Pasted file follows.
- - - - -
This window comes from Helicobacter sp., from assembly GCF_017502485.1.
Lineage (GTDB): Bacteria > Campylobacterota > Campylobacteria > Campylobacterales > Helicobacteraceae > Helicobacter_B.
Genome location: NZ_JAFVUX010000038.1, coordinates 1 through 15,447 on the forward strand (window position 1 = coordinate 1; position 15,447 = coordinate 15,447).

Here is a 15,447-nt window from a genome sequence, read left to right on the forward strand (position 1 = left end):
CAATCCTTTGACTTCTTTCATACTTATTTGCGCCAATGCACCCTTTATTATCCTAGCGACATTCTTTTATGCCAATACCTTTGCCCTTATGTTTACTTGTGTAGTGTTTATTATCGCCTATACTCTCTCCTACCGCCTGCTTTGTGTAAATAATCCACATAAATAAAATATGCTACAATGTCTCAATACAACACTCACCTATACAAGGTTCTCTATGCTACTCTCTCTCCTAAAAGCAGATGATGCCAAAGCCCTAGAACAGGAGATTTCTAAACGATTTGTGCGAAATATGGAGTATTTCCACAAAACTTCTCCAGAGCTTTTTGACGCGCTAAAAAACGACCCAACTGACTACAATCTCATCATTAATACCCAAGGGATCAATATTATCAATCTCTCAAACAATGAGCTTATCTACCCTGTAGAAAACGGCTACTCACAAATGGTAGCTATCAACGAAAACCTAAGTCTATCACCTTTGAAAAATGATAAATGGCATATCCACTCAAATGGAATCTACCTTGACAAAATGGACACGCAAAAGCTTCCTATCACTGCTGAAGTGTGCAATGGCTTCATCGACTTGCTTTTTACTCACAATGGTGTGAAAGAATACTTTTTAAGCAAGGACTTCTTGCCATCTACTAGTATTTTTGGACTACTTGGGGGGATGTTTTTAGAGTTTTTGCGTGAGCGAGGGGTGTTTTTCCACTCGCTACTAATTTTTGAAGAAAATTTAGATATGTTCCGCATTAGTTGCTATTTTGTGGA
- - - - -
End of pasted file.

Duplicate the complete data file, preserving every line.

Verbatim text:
This window comes from Helicobacter sp., from assembly GCF_017502485.1.
Lineage (GTDB): Bacteria > Campylobacterota > Campylobacteria > Campylobacterales > Helicobacteraceae > Helicobacter_B.
Genome location: NZ_JAFVUX010000038.1, coordinates 1 through 15,447 on the forward strand (window position 1 = coordinate 1; position 15,447 = coordinate 15,447).

Here is a 15,447-nt window from a genome sequence, read left to right on the forward strand (position 1 = left end):
CAATCCTTTGACTTCTTTCATACTTATTTGCGCCAATGCACCCTTTATTATCCTAGCGACATTCTTTTATGCCAATACCTTTGCCCTTATGTTTACTTGTGTAGTGTTTATTATCGCCTATACTCTCTCCTACCGCCTGCTTTGTGTAAATAATCCACATAAATAAAATATGCTACAATGTCTCAATACAACACTCACCTATACAAGGTTCTCTATGCTACTCTCTCTCCTAAAAGCAGATGATGCCAAAGCCCTAGAACAGGAGATTTCTAAACGATTTGTGCGAAATATGGAGTATTTCCACAAAACTTCTCCAGAGCTTTTTGACGCGCTAAAAAACGACCCAACTGACTACAATCTCATCATTAATACCCAAGGGATCAATATTATCAATCTCTCAAACAATGAGCTTATCTACCCTGTAGAAAACGGCTACTCACAAATGGTAGCTATCAACGAAAACCTAAGTCTATCACCTTTGAAAAATGATAAATGGCATATCCACTCAAATGGAATCTACCTTGACAAAATGGACACGCAAAAGCTTCCTATCACTGCTGAAGTGTGCAATGGCTTCATCGACTTGCTTTTTACTCACAATGGTGTGAAAGAATACTTTTTAAGCAAGGACTTCTTGCCATCTACTAGTATTTTTGGACTACTTGGGGGGATGTTTTTAGAGTTTTTGCGTGAGCGAGGGGTGTTTTTCCACTCGCTACTAATTTTTGAAGAAAATTTAGATATGTTCCGCATTAGTTGCTATTTTGTGGA